Yes! I was lucky enough to be one of those that got a free copy of this book and it arrived today!Thanks to Gilder Lehrman, I (may) be getting a free copy of this book!
I was thinking about this quote, used in a number of Grant biographies, while reading this remarkable biography of Douglass. Blight seems to be quite critical of Grant in this book. I’m wondering whether Blight is biased or whether he has some insight that recent Grant biographers don’t.Frederick Douglass eulogized Grant as “a man too broad for prejudice, too humane to despise the humblest, too great to be small at any point. In him the Negro found a protector, the Indian a friend, a vanquished foe a brother, an imperiled nation a savior.”
Thanks, @Pat Young , for posting such a thoughtful collection of excerpts from this remarkable biography. I’m glad I waited until after reading the book to read this thread, so that I appreciate how well you have summarized it.Thanks. I appreciate you reading such a long thread.
I believe that in many ways Blight has been researching this for decades. While reading the book I watched Blight’s Yale course again, and was struck by how often he quoted Douglass, as well as how much he integrated other African American perspectives. Blight has certainly played a key role in drawing attention to the importance of Douglass.He has been working on it for years. I saw him at a conference a few years ago and he was talking to other historians about "Fred" as though he was his cousin. I asked someone about the seemingly strange familiarity Blight displayed and the person laughed and said that Blight was "living with Frederick Douglass." The other person I heard speak in a similar way was Bruce Catton. "Oh Bruce" he said about something he thought Catton was wrong about.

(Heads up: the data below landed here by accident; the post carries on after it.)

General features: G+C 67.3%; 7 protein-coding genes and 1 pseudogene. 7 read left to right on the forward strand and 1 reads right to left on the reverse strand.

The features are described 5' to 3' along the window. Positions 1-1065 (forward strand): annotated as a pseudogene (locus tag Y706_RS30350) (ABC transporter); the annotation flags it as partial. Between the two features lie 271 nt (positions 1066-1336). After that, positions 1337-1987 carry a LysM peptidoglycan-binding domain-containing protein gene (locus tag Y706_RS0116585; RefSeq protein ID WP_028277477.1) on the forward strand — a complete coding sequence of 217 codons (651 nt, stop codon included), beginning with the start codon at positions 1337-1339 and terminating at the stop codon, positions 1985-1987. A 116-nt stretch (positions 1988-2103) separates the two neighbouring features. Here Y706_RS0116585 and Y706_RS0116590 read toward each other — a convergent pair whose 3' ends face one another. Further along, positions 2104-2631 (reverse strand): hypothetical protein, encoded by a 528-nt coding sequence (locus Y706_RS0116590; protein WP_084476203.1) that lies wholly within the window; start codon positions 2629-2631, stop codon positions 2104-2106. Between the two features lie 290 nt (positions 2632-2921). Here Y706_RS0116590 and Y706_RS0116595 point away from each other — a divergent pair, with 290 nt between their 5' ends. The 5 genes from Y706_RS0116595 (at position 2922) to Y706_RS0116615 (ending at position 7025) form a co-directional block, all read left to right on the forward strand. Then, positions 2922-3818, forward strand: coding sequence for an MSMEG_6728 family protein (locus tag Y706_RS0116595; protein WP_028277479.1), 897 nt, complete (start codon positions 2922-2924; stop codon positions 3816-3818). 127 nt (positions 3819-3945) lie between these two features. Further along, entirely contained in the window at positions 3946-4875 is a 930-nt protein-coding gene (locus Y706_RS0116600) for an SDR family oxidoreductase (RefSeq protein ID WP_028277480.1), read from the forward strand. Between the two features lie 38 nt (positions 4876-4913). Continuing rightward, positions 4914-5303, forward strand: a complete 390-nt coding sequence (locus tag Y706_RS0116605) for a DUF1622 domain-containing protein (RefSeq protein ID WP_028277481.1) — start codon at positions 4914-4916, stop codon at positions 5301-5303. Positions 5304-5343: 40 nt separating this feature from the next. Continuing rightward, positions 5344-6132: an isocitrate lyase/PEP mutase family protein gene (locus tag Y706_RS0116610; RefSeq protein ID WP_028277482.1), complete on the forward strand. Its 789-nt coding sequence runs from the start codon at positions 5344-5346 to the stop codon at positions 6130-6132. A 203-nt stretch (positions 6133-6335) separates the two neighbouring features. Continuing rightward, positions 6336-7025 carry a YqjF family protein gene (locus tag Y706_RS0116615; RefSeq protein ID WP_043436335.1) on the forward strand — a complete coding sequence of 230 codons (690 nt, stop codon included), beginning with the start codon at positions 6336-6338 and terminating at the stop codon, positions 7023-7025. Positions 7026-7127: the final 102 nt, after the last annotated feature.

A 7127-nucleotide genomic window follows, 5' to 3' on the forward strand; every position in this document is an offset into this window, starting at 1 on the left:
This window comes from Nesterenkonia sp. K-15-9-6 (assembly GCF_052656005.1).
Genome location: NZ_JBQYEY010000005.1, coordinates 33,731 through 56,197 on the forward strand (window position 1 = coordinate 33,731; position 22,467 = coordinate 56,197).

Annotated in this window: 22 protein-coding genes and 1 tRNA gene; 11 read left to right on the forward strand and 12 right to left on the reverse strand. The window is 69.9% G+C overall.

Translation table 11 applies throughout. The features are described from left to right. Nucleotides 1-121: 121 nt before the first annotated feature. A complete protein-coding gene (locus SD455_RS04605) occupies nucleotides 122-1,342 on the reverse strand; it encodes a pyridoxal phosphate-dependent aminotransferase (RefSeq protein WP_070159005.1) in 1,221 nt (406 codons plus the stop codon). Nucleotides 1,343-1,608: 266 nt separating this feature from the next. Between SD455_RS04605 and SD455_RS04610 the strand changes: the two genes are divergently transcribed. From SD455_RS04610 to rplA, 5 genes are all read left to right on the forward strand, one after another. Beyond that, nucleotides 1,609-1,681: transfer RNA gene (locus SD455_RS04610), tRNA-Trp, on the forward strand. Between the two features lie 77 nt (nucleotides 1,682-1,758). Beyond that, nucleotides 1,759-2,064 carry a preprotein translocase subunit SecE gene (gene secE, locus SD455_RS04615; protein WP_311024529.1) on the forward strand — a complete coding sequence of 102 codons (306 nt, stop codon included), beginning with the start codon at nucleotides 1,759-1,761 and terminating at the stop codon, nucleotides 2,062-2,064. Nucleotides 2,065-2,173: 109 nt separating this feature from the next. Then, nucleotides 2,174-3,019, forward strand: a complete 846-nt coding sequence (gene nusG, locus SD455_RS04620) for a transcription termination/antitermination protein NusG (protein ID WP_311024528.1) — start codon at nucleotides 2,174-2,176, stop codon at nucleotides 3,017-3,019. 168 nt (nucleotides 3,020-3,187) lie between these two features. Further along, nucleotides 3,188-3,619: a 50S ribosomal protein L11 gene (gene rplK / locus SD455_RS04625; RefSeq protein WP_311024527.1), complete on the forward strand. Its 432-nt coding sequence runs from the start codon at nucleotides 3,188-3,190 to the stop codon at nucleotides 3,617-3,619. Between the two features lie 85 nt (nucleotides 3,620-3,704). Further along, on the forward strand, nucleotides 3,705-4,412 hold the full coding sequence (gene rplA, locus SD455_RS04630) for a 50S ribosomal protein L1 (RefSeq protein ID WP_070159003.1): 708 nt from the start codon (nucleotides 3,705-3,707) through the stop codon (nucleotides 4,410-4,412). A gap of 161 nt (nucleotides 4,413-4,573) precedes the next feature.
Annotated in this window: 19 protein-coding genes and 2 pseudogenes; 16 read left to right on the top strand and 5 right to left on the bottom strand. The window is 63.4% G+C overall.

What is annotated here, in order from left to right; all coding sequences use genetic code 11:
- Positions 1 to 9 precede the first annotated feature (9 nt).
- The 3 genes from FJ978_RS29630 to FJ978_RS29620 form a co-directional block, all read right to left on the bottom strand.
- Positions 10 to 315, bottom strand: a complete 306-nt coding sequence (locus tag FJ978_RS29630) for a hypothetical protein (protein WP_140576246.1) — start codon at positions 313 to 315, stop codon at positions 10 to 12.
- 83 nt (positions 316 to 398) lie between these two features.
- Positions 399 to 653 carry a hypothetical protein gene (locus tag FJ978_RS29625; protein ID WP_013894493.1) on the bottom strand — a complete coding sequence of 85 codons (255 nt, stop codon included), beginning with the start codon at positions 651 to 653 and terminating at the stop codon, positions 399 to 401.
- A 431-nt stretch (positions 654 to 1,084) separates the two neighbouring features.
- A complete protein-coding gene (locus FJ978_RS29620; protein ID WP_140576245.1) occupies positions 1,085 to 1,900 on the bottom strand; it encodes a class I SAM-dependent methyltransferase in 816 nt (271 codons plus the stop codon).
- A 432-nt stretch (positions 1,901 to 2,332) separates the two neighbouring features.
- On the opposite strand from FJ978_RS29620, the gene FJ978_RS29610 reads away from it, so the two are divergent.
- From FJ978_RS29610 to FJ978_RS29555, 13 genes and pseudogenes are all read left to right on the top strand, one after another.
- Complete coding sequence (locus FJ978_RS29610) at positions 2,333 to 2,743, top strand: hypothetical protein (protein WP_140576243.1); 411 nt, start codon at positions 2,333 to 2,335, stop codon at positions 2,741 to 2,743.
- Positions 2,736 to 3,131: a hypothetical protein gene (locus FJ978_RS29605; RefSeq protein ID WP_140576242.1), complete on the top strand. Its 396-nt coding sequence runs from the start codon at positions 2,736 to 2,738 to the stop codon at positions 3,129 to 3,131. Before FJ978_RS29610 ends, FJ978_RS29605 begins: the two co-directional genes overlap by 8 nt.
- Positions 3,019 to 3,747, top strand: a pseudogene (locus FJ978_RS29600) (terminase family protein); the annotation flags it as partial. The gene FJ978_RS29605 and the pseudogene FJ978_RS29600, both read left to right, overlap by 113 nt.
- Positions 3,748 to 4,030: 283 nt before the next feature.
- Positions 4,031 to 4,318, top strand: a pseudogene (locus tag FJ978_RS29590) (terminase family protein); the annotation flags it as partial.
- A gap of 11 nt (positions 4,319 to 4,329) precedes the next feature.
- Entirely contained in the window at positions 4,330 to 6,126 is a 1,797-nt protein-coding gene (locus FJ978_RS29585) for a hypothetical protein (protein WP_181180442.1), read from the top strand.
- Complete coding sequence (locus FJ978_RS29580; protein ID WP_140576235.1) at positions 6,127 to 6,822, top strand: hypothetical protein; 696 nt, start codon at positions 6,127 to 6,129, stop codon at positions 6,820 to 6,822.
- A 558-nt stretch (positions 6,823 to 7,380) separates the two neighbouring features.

Thank you. I think that this book is extremely well written, and was glad to see that it has won many prizes, including the Pulitzer.and that is the conclusion of a very long review.